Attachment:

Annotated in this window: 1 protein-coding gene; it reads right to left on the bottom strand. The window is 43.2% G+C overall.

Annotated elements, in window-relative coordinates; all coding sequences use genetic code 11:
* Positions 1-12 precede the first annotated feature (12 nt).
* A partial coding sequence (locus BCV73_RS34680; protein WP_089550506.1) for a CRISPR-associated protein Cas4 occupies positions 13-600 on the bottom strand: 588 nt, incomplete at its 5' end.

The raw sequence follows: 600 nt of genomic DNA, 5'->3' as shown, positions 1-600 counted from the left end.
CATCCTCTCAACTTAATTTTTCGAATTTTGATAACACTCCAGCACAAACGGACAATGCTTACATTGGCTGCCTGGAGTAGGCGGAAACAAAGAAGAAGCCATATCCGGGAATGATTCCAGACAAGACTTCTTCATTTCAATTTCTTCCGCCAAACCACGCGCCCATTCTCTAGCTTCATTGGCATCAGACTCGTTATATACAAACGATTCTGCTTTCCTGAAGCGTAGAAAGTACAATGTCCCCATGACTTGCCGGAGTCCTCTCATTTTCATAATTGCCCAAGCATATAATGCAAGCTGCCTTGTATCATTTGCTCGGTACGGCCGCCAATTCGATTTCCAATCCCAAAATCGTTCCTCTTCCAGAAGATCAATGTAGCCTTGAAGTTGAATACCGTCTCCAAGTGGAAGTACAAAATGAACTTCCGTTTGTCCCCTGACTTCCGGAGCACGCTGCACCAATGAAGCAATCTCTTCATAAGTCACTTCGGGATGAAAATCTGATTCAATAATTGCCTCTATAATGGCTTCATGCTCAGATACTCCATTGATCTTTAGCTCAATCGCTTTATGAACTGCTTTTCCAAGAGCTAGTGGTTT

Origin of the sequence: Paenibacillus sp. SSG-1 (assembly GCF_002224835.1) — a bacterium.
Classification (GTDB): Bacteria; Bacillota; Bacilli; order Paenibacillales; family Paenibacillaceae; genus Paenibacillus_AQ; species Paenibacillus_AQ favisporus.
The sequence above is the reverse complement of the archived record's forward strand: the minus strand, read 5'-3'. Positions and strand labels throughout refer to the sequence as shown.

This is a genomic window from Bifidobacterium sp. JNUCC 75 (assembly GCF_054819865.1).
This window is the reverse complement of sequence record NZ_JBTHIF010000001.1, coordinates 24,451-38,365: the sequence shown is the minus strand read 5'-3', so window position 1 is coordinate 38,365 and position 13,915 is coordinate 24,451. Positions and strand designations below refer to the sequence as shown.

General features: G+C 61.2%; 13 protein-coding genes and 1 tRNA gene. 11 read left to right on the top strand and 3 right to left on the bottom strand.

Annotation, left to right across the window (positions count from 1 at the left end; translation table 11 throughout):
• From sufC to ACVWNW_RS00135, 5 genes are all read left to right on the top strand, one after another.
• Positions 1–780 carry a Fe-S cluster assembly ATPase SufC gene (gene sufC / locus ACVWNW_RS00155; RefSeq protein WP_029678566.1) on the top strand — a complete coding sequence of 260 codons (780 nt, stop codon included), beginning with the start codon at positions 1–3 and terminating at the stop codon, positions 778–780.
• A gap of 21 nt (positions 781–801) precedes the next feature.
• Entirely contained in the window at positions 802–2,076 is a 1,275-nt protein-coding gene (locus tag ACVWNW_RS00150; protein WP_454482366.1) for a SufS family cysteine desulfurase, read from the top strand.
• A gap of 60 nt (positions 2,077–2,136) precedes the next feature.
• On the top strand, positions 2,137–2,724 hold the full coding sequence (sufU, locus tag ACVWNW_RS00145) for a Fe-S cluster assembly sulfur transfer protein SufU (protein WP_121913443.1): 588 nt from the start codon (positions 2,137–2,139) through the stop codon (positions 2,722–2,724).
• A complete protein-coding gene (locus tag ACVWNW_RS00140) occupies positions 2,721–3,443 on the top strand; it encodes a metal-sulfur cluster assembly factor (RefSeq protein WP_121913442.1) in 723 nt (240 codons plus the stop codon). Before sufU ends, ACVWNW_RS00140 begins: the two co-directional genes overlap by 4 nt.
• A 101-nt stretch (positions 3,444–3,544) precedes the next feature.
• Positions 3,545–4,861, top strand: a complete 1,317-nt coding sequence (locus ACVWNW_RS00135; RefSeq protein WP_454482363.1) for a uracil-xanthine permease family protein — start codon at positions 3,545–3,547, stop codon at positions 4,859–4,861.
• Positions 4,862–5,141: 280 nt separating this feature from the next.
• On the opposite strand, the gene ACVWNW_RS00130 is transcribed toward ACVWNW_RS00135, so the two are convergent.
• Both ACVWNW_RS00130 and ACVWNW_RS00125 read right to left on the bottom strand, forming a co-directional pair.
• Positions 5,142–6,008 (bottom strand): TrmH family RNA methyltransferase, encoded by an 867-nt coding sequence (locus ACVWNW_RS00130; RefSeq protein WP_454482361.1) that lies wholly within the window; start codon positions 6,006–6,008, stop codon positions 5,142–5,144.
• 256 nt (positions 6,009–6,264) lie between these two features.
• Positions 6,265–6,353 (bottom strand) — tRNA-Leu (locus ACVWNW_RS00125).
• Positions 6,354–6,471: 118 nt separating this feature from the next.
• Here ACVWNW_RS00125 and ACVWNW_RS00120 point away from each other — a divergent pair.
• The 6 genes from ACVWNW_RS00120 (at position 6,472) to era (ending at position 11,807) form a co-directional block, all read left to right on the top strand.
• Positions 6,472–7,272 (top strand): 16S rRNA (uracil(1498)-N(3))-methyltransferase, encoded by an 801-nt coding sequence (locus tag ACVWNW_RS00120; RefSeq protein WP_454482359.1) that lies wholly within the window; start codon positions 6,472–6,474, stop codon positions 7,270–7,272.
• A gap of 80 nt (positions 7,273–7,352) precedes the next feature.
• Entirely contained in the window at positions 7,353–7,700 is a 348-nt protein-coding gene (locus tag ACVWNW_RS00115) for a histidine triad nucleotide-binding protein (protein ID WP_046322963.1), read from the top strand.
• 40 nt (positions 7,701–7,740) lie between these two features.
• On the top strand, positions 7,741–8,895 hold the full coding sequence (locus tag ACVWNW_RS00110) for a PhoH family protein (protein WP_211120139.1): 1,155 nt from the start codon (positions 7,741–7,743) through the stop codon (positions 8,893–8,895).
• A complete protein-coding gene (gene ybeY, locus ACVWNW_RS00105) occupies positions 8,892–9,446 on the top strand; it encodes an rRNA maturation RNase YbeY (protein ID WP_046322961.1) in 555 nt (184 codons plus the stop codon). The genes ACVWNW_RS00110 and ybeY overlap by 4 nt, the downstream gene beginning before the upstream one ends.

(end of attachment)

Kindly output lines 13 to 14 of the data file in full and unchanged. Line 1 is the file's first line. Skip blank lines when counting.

Annotation, left to right across the window (positions count from 1 at the left end; translation table 11 throughout):
• From sufC to ACVWNW_RS00135, 5 genes are all read left to right on the top strand, one after another.